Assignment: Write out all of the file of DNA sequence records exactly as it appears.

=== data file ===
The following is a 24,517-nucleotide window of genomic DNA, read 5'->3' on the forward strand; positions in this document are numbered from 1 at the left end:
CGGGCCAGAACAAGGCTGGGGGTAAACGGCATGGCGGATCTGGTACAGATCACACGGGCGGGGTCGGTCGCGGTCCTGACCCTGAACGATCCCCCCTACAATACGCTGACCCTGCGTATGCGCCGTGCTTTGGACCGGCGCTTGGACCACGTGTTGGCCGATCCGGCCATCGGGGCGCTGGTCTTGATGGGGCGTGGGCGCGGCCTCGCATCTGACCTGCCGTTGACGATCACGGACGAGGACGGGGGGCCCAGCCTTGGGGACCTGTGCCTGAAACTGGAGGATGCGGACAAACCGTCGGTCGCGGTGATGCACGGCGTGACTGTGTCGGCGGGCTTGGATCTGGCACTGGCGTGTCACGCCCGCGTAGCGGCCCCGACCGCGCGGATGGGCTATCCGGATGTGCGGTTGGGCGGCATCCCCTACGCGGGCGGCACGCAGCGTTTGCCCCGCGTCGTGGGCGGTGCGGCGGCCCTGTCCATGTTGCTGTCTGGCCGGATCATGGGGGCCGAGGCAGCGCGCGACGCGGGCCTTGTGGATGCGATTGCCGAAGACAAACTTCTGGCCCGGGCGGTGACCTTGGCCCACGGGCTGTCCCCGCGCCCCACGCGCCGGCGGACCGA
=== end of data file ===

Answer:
The following is a 24,517-nucleotide window of genomic DNA, read 5'->3' on the forward strand; positions in this document are numbered from 1 at the left end:
CGGGCCAGAACAAGGCTGGGGGTAAACGGCATGGCGGATCTGGTACAGATCACACGGGCGGGGTCGGTCGCGGTCCTGACCCTGAACGATCCCCCCTACAATACGCTGACCCTGCGTATGCGCCGTGCTTTGGACCGGCGCTTGGACCACGTGTTGGCCGATCCGGCCATCGGGGCGCTGGTCTTGATGGGGCGTGGGCGCGGCCTCGCATCTGACCTGCCGTTGACGATCACGGACGAGGACGGGGGGCCCAGCCTTGGGGACCTGTGCCTGAAACTGGAGGATGCGGACAAACCGTCGGTCGCGGTGATGCACGGCGTGACTGTGTCGGCGGGCTTGGATCTGGCACTGGCGTGTCACGCCCGCGTAGCGGCCCCGACCGCGCGGATGGGCTATCCGGATGTGCGGTTGGGCGGCATCCCCTACGCGGGCGGCACGCAGCGTTTGCCCCGCGTCGTGGGCGGTGCGGCGGCCCTGTCCATGTTGCTGTCTGGCCGGATCATGGGGGCCGAGGCAGCGCGCGACGCGGGCCTTGTGGATGCGATTGCCGAAGACAAACTTCTGGCCCGGGCGGTGACCTTGGCCCACGGGCTGTCCCCGCGCCCCACGCGCCGGCGGACCGA